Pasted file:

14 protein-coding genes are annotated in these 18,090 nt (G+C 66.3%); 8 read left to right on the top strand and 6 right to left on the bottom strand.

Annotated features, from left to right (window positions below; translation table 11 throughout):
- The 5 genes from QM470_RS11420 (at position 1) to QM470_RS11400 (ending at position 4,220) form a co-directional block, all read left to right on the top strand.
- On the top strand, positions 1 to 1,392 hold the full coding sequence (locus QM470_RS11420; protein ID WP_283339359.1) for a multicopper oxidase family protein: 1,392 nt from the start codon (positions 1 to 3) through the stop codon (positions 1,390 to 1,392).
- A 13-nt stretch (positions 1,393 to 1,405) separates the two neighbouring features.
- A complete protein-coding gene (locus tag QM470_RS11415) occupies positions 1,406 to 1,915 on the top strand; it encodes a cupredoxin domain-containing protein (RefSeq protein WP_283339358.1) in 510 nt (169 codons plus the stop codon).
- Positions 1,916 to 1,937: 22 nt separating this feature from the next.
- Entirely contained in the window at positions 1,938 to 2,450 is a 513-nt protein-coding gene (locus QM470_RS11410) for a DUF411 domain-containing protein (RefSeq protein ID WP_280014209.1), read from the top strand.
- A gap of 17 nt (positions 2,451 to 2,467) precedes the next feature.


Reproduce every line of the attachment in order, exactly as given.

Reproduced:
14 protein-coding genes are annotated in these 18,090 nt (G+C 66.3%); 8 read left to right on the top strand and 6 right to left on the bottom strand.

Annotated features, from left to right (window positions below; translation table 11 throughout):
- The 5 genes from QM470_RS11420 (at position 1) to QM470_RS11400 (ending at position 4,220) form a co-directional block, all read left to right on the top strand.
- On the top strand, positions 1 to 1,392 hold the full coding sequence (locus QM470_RS11420; protein ID WP_283339359.1) for a multicopper oxidase family protein: 1,392 nt from the start codon (positions 1 to 3) through the stop codon (positions 1,390 to 1,392).
- A 13-nt stretch (positions 1,393 to 1,405) separates the two neighbouring features.
- A complete protein-coding gene (locus tag QM470_RS11415) occupies positions 1,406 to 1,915 on the top strand; it encodes a cupredoxin domain-containing protein (RefSeq protein WP_283339358.1) in 510 nt (169 codons plus the stop codon).
- Positions 1,916 to 1,937: 22 nt separating this feature from the next.
- Entirely contained in the window at positions 1,938 to 2,450 is a 513-nt protein-coding gene (locus QM470_RS11410) for a DUF411 domain-containing protein (RefSeq protein ID WP_280014209.1), read from the top strand.
- A gap of 17 nt (positions 2,451 to 2,467) precedes the next feature.